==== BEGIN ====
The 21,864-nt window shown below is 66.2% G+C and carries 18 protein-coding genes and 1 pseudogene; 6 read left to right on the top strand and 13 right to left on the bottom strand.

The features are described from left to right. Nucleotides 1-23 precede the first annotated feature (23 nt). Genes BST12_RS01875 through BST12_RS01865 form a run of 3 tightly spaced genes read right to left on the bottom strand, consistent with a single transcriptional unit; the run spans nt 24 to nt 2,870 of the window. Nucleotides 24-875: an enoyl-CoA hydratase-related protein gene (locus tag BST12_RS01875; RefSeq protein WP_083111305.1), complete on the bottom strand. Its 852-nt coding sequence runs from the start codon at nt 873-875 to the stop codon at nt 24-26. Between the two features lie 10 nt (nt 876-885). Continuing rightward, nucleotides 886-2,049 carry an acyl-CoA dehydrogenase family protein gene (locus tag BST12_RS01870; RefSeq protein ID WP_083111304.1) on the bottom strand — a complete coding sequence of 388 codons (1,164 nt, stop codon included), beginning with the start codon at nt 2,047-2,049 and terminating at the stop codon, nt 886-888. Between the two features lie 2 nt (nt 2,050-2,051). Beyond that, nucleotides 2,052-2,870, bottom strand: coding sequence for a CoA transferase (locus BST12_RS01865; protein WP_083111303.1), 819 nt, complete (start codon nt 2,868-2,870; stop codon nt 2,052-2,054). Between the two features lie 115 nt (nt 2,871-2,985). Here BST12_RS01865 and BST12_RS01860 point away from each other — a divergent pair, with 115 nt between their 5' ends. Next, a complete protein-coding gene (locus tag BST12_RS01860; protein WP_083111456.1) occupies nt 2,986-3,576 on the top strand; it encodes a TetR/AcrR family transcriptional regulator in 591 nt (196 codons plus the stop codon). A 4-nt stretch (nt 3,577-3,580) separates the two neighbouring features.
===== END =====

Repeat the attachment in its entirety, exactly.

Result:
The 21,864-nt window shown below is 66.2% G+C and carries 18 protein-coding genes and 1 pseudogene; 6 read left to right on the top strand and 13 right to left on the bottom strand.

The features are described from left to right. Nucleotides 1-23 precede the first annotated feature (23 nt). Genes BST12_RS01875 through BST12_RS01865 form a run of 3 tightly spaced genes read right to left on the bottom strand, consistent with a single transcriptional unit; the run spans nt 24 to nt 2,870 of the window. Nucleotides 24-875: an enoyl-CoA hydratase-related protein gene (locus tag BST12_RS01875; RefSeq protein WP_083111305.1), complete on the bottom strand. Its 852-nt coding sequence runs from the start codon at nt 873-875 to the stop codon at nt 24-26. Between the two features lie 10 nt (nt 876-885). Continuing rightward, nucleotides 886-2,049 carry an acyl-CoA dehydrogenase family protein gene (locus tag BST12_RS01870; RefSeq protein ID WP_083111304.1) on the bottom strand — a complete coding sequence of 388 codons (1,164 nt, stop codon included), beginning with the start codon at nt 2,047-2,049 and terminating at the stop codon, nt 886-888. Between the two features lie 2 nt (nt 2,050-2,051). Beyond that, nucleotides 2,052-2,870, bottom strand: coding sequence for a CoA transferase (locus BST12_RS01865; protein WP_083111303.1), 819 nt, complete (start codon nt 2,868-2,870; stop codon nt 2,052-2,054). Between the two features lie 115 nt (nt 2,871-2,985). Here BST12_RS01865 and BST12_RS01860 point away from each other — a divergent pair, with 115 nt between their 5' ends. Next, a complete protein-coding gene (locus tag BST12_RS01860; protein WP_083111456.1) occupies nt 2,986-3,576 on the top strand; it encodes a TetR/AcrR family transcriptional regulator in 591 nt (196 codons plus the stop codon). A 4-nt stretch (nt 3,577-3,580) separates the two neighbouring features.